The laity if properly formed and in communion with their Bishop make wonderful leaders in Bible studies. All to many times I have experience laity with mis-guided agendas or incorrect church teaching proclaimed as church teaching cause more harm than good creating disillusionment. Catechists must be properly catechized in the teachings and the methods of teaching in the church prior to proclaiming to the future of our Church our youth. Because improperly catechized persons can create generations of confusion and resentment that will require generations to correct. Proclaiming the Word is a Life and Death ministry, please contact your local Diocese for classes of faith formation. There are over 1 billion Catholics in the world we need everyone to be formed in the Body of Christ and proclaiming the Truth!

  • laurak

    Andy, I agree with you 100%. What exactly are catechists teaching if they haven’t been properly instructed and gone through a formation process themselves in the Catholic church? There are “catechists” that teach things that absolutely contradict our Catholic beliefs and do much more harm than good, with long term consequences.

    ‘God doesn’t call the trained, He trains the called’, and that’s the point. If we are going to teach, then we need to be educated just like any other role we have in life. We can’t even drive a car without instruction, so what makes us think we can teach something as important as our Catholic faith, a truly more serious matter than driving a car, without any instruction ourselves. The role the pastor or bishop should have is to institute a formation program for catechists and require them to have continuing education in order to keep teaching. At the very least, the pastor should make sure there is good materials for catechists to use in class and meet with them to ensure they only teach what the Catholic church teaches, even if you personally disagree with what the church teaches in certain areas.

  • willh

    Could not agree more with Mr. Fickett. Having been raised Southern Baptist and attending that church for over 20 years and then converting to Catholicism almost a decade ago I have longed for adult religious education classes and felt a deep sorrow over the lack of youth in the CCD. It’s outright ridiculous.

    Want to know something LauraK and Andy0? I learned more in my RCIA class than my contemporaries that I attended Mass with, who had been born in the Catholic church, knew. That, once again, is ridiculous. I can easily point out who is Catholic and who is Protestant based solely on knowledge of the Bible when out with a group of friends.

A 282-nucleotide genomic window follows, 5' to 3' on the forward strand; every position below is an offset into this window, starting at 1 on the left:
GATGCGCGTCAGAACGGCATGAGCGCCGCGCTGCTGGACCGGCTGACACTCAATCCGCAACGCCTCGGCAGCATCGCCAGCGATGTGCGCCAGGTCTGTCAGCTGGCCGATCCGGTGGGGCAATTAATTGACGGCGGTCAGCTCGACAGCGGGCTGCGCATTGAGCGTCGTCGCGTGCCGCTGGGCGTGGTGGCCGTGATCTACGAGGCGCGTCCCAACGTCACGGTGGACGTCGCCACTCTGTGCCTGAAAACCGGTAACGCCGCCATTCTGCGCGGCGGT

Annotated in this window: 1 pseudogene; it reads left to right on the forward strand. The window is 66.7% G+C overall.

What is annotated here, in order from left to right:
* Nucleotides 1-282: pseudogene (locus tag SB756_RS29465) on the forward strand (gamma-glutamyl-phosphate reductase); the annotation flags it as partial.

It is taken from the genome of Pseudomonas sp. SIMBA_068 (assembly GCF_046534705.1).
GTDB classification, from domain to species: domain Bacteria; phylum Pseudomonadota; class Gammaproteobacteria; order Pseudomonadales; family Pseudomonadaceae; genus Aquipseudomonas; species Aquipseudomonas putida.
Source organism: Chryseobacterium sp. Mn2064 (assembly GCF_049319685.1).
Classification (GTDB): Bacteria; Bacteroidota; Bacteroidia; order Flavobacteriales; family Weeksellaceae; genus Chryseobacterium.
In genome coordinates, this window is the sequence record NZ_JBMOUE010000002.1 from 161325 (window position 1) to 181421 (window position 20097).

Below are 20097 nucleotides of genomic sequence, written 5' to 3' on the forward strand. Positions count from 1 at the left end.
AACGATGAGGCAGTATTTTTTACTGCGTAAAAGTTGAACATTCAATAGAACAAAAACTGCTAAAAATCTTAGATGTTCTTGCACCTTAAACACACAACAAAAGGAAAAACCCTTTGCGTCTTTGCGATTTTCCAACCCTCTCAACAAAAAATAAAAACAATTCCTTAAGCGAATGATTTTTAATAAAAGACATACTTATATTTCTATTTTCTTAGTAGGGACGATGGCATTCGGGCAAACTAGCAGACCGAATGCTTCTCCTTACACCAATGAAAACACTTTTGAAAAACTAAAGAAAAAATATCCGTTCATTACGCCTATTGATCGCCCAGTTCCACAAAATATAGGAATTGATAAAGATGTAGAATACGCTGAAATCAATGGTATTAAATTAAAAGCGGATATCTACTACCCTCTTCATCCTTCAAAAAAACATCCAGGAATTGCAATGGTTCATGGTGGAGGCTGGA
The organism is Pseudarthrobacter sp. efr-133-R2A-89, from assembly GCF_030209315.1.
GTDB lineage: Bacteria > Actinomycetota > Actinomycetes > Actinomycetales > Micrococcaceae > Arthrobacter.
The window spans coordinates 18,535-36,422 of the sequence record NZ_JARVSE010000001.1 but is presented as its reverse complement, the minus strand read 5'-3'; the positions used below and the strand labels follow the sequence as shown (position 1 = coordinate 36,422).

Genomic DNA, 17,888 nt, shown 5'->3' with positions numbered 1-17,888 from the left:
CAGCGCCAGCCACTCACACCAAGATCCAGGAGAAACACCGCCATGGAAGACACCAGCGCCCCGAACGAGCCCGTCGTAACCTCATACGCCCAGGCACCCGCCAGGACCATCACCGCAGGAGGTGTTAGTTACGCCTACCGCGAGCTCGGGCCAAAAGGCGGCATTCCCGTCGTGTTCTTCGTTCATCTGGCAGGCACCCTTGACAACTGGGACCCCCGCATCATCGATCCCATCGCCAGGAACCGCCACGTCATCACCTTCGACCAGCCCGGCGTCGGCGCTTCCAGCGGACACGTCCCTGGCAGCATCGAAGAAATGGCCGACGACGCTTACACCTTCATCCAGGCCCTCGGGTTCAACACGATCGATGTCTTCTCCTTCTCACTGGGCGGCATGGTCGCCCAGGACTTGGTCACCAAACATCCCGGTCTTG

Could not disagree more with Andy0. Keep watching people leave Andy.

  • laurak, I have found that the more “formed” people are by certain diocesan programs, the less able they seem to be to explain the Catholic faith — if fact the less they seem even to believe it.

    I have seen almost the reverse problem of what Harold says, which is Catholic lay people balking at the idea of being taught by another lay person. first they want to know if the class is approved by the priest. If yes, then they want to know if the peist will be there. If yes, then they want to know why he isn’t teaching instead. That’s clericalism.

  • jgstang9

    As a lay teacher in a Catholic school, I have to say that there is no excuse for any teacher of the faith to teach error with the resources that we have available to us. We are blessed in Jesus’ Church to have all the answers in writing for us in the Catechism of the Catholic Church. If a person is going to teach the faith it is more important for that person to have a deep prayer life and frequent the sacraments. It is through prayer and the sacraments that the catechist is formed and his teaching is no longer his teaching, but Christ teaching through him. Teaching the Faith is not like teaching mathematics or science, etc. It is something that you must live before you can give it to others.

  • liturgylover

    Many many good points. In my diocese, there is a catechist formation program and it has taught errors, arrogance and division–with the Bishop’s approval. There are also many gifted lay people who are not allowed to contribute unless certified in that program. But just as true, I left bible studies behind because they were either run by folks with an agenda or run by consensus (yes, we all agree that there can be no hell if we have an all-merciful God, don’t we?????) by well meaning but clueless table leaders. If I want a mix of doctrine and opinion, I’d belong to a Protestant church. But for a Catholic, the buck stops at the Pastor. As far as that goes, however, there is a happy medium in which he can share the podium!

  • Over the past several months I have been “test driving” a podcast reflection on the Sunday Mass readings. I recently launched it at http://PurelyCatholic.com. I am fortunate to have a pastor that unlike your friends encourages the laity.

    I shared some of my test programs with a priest friend of mine who emailed me back some valuable feedback. He also included the following: “Are you doing this ministry under the covering/approval of a parish, a priest or the Archdiocese?” He expressed to me his concern that I be held accountable and do not lead people astray.

    I am seeking out a spiritual director which will be good for the project and me too, but I am also hesitant. I don’t want to allow the hierarchy to subject me to roadblocks that unnecessary hamper me in my calling to inspire the less inpired and help us all grow in our Catholic faith.

  • alvinal

    In our parish the RCIA program extends an invitation to adult cradle Catholics to attend the classes. It’s been a successful way to share parish resources. The RCIA leader and our parish priest share in teaching the class every week.

    Our parish offers Catholic Scripture Study Internation program. This Catholic Bible Study includes a 30-min. DVD lecture given by a priest. Awesome!

  • consecrata

    I wonder why that teacher kept asking the Priest to comment? Did she speak with him privately? And clergy don’t collaborate with the laity – the laity collaborate with the clergy. Yes, the laity have a mission to witness to Christ, but are under the authority of the Bishop…too many lay organizations try to take over the role of the priest – try to work in opposition to the local Bishop. So this is a two way street – I know a Nun who is teaching the diocesan bible class and is not teaching in conformity with the Catholic Church – people are walking away but those who have problems with the Church remain and this nun is forming them to work against the Church, to make up their own rules, etc…so we have to be careful, humble and true to the teaching authority of the Church whether we are lay people or consecrated…and I think truth and humility are key here.